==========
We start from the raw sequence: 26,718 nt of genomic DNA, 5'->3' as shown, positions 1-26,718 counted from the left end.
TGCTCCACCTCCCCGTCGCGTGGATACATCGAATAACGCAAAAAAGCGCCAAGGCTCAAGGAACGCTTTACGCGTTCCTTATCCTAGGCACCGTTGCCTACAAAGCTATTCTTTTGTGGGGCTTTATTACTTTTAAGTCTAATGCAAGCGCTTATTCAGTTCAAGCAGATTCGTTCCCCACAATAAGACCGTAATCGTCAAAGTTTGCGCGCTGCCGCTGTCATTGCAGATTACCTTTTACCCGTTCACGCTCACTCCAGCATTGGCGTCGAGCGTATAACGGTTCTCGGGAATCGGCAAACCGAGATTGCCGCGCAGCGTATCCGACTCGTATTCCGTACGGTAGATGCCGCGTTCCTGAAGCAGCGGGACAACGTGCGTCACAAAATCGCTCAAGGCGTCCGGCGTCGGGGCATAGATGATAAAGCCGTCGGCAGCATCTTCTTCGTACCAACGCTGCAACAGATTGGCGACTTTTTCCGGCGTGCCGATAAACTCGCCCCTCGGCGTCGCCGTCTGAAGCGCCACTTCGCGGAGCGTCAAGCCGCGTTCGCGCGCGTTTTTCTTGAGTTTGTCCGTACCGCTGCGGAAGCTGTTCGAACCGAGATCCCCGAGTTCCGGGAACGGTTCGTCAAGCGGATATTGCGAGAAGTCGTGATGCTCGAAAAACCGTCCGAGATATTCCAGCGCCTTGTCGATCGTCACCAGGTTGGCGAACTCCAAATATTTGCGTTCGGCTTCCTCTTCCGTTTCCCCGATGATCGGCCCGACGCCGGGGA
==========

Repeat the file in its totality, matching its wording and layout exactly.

We start from the raw sequence: 26,718 nt of genomic DNA, 5'->3' as shown, positions 1-26,718 counted from the left end.
TGCTCCACCTCCCCGTCGCGTGGATACATCGAATAACGCAAAAAAGCGCCAAGGCTCAAGGAACGCTTTACGCGTTCCTTATCCTAGGCACCGTTGCCTACAAAGCTATTCTTTTGTGGGGCTTTATTACTTTTAAGTCTAATGCAAGCGCTTATTCAGTTCAAGCAGATTCGTTCCCCACAATAAGACCGTAATCGTCAAAGTTTGCGCGCTGCCGCTGTCATTGCAGATTACCTTTTACCCGTTCACGCTCACTCCAGCATTGGCGTCGAGCGTATAACGGTTCTCGGGAATCGGCAAACCGAGATTGCCGCGCAGCGTATCCGACTCGTATTCCGTACGGTAGATGCCGCGTTCCTGAAGCAGCGGGACAACGTGCGTCACAAAATCGCTCAAGGCGTCCGGCGTCGGGGCATAGATGATAAAGCCGTCGGCAGCATCTTCTTCGTACCAACGCTGCAACAGATTGGCGACTTTTTCCGGCGTGCCGATAAACTCGCCCCTCGGCGTCGCCGTCTGAAGCGCCACTTCGCGGAGCGTCAAGCCGCGTTCGCGCGCGTTTTTCTTGAGTTTGTCCGTACCGCTGCGGAAGCTGTTCGAACCGAGATCCCCGAGTTCCGGGAACGGTTCGTCAAGCGGATATTGCGAGAAGTCGTGATGCTCGAAAAACCGTCCGAGATATTCCAGCGCCTTGTCGATCGTCACCAGGTTGGCGAACTCCAAATATTTGCGTTCGGCTTCCTCTTCCGTTTCCCCGATGATCGGCCCGACGCCGGGGA